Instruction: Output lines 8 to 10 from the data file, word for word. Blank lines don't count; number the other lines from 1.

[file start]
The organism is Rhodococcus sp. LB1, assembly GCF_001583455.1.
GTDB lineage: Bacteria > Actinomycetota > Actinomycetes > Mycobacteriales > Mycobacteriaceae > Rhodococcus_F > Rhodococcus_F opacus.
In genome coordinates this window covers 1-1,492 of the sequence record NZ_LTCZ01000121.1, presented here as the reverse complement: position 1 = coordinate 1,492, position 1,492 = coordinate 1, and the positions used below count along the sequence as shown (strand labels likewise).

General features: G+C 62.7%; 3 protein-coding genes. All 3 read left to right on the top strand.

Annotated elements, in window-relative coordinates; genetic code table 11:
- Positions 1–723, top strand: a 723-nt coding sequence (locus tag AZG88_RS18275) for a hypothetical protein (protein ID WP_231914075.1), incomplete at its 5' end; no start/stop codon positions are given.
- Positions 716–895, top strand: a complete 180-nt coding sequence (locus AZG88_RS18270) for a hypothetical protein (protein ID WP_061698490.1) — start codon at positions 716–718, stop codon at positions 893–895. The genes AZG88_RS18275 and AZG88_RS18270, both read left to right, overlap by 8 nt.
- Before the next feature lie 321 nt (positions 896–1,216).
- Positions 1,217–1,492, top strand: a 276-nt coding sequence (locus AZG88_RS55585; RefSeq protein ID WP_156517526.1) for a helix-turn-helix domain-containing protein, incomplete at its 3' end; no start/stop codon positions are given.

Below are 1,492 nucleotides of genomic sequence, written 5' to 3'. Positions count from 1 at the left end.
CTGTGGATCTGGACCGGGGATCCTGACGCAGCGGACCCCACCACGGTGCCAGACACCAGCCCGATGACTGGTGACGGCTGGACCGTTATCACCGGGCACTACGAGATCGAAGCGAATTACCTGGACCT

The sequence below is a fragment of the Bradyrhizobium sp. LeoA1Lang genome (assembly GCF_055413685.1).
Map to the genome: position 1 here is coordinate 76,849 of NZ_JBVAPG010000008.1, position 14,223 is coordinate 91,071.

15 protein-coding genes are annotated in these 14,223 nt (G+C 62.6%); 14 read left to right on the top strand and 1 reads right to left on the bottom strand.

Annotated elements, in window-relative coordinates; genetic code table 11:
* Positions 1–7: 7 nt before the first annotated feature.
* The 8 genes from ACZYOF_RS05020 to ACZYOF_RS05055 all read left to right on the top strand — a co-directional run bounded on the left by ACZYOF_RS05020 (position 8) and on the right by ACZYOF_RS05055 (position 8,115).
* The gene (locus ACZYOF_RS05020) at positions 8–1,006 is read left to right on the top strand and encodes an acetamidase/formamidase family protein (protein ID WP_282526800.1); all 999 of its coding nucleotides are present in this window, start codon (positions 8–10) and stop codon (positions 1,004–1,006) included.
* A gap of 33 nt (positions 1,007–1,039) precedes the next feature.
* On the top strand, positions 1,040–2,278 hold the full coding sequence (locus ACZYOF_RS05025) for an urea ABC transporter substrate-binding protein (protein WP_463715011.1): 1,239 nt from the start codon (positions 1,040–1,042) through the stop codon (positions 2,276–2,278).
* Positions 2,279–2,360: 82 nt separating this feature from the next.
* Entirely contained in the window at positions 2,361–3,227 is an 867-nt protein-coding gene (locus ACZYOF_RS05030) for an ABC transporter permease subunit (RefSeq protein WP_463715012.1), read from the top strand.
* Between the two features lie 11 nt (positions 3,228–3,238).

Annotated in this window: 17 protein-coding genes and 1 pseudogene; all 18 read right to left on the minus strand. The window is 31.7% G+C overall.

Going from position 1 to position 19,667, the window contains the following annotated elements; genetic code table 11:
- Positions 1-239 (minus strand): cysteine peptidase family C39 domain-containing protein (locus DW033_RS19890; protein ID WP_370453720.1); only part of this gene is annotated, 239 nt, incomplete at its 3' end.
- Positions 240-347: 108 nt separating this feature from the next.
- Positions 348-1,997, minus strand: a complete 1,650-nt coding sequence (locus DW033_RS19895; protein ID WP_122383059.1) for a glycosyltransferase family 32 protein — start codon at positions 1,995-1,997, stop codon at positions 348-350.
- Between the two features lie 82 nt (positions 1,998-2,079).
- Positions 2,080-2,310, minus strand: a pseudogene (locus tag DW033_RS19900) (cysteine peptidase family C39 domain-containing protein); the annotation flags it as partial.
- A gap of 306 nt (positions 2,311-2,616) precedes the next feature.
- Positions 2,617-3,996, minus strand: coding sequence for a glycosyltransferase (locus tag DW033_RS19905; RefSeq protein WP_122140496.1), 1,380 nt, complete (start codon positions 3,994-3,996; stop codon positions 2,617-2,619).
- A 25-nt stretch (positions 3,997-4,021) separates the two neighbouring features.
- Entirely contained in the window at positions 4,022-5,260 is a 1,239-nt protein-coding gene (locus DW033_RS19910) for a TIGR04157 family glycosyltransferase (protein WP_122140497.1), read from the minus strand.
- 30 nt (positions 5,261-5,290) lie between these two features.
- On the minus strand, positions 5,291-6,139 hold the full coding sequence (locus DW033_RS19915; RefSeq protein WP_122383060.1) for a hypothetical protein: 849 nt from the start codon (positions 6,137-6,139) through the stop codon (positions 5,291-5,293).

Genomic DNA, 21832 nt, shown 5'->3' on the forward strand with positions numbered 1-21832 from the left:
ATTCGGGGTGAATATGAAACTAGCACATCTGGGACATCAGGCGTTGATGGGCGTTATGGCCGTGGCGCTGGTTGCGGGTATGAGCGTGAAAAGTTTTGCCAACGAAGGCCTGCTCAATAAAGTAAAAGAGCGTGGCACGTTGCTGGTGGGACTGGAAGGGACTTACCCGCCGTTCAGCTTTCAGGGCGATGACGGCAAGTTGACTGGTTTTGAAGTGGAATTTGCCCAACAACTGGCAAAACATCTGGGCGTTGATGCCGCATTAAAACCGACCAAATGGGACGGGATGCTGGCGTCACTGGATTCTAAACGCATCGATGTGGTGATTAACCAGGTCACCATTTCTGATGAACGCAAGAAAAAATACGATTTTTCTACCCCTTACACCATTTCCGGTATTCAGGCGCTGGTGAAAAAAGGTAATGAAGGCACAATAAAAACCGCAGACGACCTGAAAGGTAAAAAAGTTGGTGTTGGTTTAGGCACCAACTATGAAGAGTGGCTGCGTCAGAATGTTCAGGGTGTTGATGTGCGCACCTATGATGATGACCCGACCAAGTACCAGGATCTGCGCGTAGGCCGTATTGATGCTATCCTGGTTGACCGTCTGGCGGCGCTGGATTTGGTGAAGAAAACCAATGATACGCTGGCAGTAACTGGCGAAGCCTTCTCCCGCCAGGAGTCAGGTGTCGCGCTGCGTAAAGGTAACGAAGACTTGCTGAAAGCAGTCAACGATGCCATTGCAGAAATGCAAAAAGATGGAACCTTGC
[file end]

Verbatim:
- Before the next feature lie 321 nt (positions 896–1,216).
- Positions 1,217–1,492, top strand: a 276-nt coding sequence (locus AZG88_RS55585; RefSeq protein ID WP_156517526.1) for a helix-turn-helix domain-containing protein, incomplete at its 3' end; no start/stop codon positions are given.

Below are 1,492 nucleotides of genomic sequence, written 5' to 3'. Positions count from 1 at the left end.